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Does anybody seriously expect Republicans to move on from Trump or even start acting like grownups? Because I sure don't. We all know what they'll do. They find more bogeymen to topple, find more people to blame for their loss, and refuse to craft actual policy to deal with any of our real problems. Rs are worthless.
Can Democrats move on from electing stroke victims who love fracking just because he has a D next to his name?
Democrats are always party over country.
 
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IaHawk44

HR MVP
Feb 20, 2006
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Republicans have already moved on from Trump. Problem is the Democrats haven't and can't because they need him to get themselves elected.
Republicans still carry Tiki torches and they've cozied up to Viktor Orban. Republicans can't seperate from Trump until they seperate from white supremacy, antisemitism and fascism.

Republicans have moved on in the wrong direction.

 

IaHawk44

HR MVP
Feb 20, 2006
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Can Democrats move on from electing stroke victims who love fracking just because he has a D next to his name?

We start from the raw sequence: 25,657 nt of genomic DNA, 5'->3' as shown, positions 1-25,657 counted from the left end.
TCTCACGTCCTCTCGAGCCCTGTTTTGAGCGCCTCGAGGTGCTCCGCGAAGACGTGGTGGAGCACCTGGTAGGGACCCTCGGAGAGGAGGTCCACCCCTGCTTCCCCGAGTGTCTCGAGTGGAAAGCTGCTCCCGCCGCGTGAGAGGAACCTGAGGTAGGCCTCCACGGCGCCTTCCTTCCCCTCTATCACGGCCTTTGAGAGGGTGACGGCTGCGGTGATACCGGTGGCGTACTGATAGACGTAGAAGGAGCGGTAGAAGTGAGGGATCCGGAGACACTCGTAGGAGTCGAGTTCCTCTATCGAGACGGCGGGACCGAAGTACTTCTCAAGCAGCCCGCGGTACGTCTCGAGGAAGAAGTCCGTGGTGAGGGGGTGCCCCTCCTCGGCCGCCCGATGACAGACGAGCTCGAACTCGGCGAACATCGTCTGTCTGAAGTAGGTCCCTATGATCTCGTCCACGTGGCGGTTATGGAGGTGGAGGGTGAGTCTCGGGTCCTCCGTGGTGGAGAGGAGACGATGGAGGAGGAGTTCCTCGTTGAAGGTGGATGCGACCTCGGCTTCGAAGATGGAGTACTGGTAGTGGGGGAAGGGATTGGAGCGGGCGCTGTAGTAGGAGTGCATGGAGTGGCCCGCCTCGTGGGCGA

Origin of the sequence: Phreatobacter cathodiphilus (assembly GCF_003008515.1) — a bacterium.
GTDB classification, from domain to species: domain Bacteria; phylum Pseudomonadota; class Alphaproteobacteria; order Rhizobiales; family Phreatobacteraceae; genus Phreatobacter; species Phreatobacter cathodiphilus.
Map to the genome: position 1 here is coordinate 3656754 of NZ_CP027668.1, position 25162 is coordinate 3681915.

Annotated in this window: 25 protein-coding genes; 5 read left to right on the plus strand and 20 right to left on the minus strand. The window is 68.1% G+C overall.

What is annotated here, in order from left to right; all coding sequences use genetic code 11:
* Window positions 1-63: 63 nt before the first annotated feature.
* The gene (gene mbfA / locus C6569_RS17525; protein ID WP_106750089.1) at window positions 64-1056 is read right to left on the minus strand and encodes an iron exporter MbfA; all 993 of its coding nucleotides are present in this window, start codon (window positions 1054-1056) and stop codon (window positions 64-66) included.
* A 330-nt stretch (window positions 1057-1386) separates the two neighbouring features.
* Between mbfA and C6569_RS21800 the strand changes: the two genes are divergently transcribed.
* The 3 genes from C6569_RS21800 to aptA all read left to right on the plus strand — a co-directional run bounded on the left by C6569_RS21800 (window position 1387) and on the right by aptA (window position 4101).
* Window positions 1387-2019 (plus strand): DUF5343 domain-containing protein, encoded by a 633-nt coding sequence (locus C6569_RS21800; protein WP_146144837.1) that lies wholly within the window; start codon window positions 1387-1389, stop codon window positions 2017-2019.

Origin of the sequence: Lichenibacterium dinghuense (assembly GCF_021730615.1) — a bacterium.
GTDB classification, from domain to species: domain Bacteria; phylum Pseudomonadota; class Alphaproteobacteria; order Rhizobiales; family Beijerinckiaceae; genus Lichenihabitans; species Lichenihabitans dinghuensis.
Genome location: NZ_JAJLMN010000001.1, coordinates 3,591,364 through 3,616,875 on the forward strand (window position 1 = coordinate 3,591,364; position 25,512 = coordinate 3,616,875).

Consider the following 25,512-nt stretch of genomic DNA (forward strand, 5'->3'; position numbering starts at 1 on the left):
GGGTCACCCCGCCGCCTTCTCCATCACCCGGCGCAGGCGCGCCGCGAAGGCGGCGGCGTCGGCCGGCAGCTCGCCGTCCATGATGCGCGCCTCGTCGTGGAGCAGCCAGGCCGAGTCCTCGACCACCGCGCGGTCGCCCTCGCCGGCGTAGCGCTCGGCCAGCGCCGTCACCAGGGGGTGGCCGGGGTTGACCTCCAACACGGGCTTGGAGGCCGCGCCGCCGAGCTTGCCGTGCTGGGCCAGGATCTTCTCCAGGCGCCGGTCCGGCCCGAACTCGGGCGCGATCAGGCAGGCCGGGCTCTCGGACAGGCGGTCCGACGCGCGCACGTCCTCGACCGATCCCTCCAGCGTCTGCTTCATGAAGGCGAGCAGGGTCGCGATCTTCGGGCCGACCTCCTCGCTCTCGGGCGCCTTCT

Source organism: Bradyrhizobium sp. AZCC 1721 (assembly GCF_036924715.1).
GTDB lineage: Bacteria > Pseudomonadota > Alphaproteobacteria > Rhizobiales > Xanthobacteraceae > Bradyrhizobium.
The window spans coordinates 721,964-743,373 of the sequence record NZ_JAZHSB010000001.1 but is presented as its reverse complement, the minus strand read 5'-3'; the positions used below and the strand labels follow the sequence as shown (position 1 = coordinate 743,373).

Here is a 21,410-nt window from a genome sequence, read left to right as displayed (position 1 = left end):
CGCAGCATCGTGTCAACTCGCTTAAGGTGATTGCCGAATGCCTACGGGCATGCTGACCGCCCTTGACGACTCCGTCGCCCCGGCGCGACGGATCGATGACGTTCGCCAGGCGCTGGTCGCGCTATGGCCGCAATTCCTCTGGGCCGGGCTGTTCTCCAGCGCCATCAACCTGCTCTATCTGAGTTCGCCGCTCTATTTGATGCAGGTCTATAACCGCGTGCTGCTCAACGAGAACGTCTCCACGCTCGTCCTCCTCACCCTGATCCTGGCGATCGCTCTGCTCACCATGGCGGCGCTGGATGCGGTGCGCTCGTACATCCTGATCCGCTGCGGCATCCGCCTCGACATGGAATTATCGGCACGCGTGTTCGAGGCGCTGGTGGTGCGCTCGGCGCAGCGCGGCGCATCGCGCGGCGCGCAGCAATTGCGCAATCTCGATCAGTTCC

Democrats are always party over country.
Democrats embrace Liz Cheney and Adam Kinzinger because they put country over party.

I have no idea what you're looking at but it couldn't be more sideways, Sport.
 

franklinman

HR All-American
Apr 5, 2011
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Republicans still carry Tiki torches and they've cozied up to Viktor Orban. Republicans can't seperate from Trump until they seperate from white supremacy, antisemitism and fascism.

Republicans have moved on in the wrong direction.

LMAO, that should get the con a few votes.
 
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TC Nole OX

HR Legend
Mar 29, 2002
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Republicans still carry Tiki torches and they've cozied up to Viktor Orban. Republicans can't seperate from Trump until they seperate from white supremacy, antisemitism and fascism.

Republicans have moved on in the wrong direction.



They love Trump because he gives them the freedom to be who they are. When you ask any Trumpist why they support Trump, one of the most common answers is "because he's a fighter." Translated, that means the freedom to be who they are - rude, backwards people who want to take us back in time a half century or more.
 

Tom Paris

HR Legend
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Oct 1, 2001
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I’m not reading anything from a WaPo columnist who happens to be a spectacularly stupid person.
I KNOW the world had changed BTW and if you read my posts you’d see that I am actually somewhat moderate. I’m certainly not a supporter of DJT for 2024.
I love it when stupid people call people who are far more intelligent than them, stupid. Or when said stupid people say they will vote for stupid people like Herschel Walker.